For motorsport enthusiasts, the Dakar is arguably the most anticipated event of the year, attracting more than 1,000 drivers and half as many vehicles from 63 countries. But when the two-week spectacle is over, the applause dies down and the dust settles, huge quantities of unusable automotive parts remain. This year, the Dakar Rally legend Antanas Juknevičius and his crew brought from Saudi Arabia and delivered to Žalvaris, hazardous waste management facility, nearly a tonne of various automotive waste – tyres, automotive parts and fluids.
"Just like in everyday life, the main polluting automotive parts in the Dakar Rally are the tyres that wear out quickly – 20 pcs. of them were collected this year. The second place was taken by rims, of which A. Juknevičius' team collected 10 pcs., and the third place was taken by 8 brake discs. In addition, 20 litres of various fluids, 2 engine protectors, a bunch of various levers, hinge pivots, pumps, links, fans, bumpers, grids, fenders and fender flares were delivered," Romas Mižutavičius, Director of Logistics at Žalvaris, hazardous and non-hazardous waste management facility, that helps the Dakar Legend's team to take care of their waste, says.
According to him, the quantities do not seem so large at first glance, but when all the waste was added up on the scales, the total weight of the waste amounted to one tonne, more than half the weight of a car. The number of vehicles involved in the two-week rally means that hundreds of tonnes of hazardous automotive waste are generated.
Collecting and properly managing automotive waste from racing is essential as it is polluting, long-lasting in nature and often highly toxic. Professional motorsport inevitably leaves its trace, but nowadays we have many opportunities to reduce the impact on the environment," R. Mižutavičius says.
In the Dakar - increasing focus on waste management and environmental protection
"It is important to note that the tonne of automotive waste brought to Žalvaris is a relatively small amount compared to the scale of the Dakar Rally. Kreda is not a big team, and we want to use the resources we have as rationally as possible without wasting them. In bivouacs between the speed sections, the factory teams change automotive parts actually every day, even if it is not necessary. Most of the time, they do it out of spite, because with large resources, they think about what is best for the vehicle, even if it is not the best solution in terms of environmental pollution," A. Juknevičius says.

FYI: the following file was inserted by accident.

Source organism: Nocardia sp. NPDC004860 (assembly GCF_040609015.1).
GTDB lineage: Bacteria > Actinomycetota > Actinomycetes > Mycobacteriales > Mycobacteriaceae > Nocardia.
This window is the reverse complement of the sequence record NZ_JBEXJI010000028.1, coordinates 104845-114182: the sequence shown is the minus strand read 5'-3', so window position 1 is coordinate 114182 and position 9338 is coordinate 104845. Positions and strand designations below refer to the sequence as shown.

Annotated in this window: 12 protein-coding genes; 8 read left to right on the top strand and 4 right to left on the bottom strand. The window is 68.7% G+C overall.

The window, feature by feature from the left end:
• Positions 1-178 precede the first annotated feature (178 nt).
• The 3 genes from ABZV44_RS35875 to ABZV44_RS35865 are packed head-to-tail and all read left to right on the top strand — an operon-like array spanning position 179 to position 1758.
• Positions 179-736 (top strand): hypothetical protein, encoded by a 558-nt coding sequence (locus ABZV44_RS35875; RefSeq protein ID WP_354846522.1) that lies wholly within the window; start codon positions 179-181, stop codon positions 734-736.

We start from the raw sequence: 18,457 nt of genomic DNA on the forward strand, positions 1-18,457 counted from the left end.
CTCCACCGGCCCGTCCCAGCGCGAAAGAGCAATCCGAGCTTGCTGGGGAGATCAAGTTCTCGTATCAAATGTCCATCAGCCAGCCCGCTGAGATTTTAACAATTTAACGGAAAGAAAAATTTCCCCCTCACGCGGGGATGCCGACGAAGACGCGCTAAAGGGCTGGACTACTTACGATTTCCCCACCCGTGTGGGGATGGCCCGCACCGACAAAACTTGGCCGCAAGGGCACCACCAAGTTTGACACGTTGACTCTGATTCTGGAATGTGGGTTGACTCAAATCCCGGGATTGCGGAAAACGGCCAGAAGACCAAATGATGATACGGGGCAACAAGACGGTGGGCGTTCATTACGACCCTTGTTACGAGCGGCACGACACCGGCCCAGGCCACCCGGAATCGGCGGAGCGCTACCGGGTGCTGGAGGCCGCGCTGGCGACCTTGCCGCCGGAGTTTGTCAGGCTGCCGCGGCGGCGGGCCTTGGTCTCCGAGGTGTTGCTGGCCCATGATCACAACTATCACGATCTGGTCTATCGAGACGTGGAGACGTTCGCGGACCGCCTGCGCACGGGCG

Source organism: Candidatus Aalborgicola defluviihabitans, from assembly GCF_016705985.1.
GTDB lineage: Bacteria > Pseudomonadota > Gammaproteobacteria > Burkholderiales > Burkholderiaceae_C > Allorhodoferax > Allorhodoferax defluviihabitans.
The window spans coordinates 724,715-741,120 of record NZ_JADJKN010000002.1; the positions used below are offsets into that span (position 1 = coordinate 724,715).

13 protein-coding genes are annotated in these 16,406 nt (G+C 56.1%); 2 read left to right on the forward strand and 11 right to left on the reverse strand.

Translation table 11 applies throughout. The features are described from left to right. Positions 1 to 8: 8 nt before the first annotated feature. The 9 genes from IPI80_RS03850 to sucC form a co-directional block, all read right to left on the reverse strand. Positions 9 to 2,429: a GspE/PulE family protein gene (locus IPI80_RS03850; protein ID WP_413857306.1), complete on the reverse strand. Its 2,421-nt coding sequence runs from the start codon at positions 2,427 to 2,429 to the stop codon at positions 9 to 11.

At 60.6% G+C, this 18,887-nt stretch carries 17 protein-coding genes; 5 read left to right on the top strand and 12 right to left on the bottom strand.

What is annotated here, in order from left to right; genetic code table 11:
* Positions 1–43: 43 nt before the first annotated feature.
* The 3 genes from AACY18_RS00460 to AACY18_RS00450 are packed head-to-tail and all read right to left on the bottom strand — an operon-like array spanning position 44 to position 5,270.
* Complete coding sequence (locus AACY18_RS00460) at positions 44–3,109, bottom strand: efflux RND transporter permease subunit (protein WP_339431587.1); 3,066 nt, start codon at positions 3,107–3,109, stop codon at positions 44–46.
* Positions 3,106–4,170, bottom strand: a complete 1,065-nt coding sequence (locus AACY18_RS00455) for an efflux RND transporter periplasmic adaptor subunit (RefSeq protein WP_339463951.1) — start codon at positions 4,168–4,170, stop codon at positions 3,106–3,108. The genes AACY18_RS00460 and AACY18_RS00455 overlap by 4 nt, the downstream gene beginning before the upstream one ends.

According to the racer, the organisers of the Dakar Rally have already been talking about the environmental protection for some time, urging teams to find solutions that have a lower impact on the environment, and this year we have already seen the first successful debut of the Audi RS-Q e-tron electric car. In fact, the car is partly electric, and the Dakar will have to wait for a fully electric one. The latter are not only fuel-efficient, but also have fewer moving parts overall, no filters, no oil, and are therefore overall less polluting.
"At the end of each speed section, used parts and other waste are delivered to a collection point by the biggest teams, and taken away by teams of our size and delivered on the only rest day at halfway through the race. The Dakar has ensured conditions to drop off fluids and tyres, but it's a bit more difficult for parts that "leave" the car body due to an accident or wear and tear. Here, the organisers are ruthless – they require to return with a fully equipped car. For example, there is a fine of EUR 2,000 for every tyre lost. But overall, the race is much cleaner now compared to a decade ago, when it was normal to pour oil into the sand and leave hazardous waste near the speed sections," A. Juknevičius says.
He said that the Dakar organised the election of the environmentally friendliest team "Eco Label", which not only evaluates the sustainable solutions applied to the race cars, but also the team's overall approach to the environment, the use of renewable energy in in the service chain that serves the team. Kreda won the award for its solar power plant on a service truck, and this year it has already installed on the team's camper.
Žalvaris, the largest hazardous and non-hazardous waste management facility in Lithuania, is the official partner of Antanas Juknevičius' team Kreda in the Dakar Rally.
Moments of the meeting in this video > https://youtu.be/ozZzYr6Ry44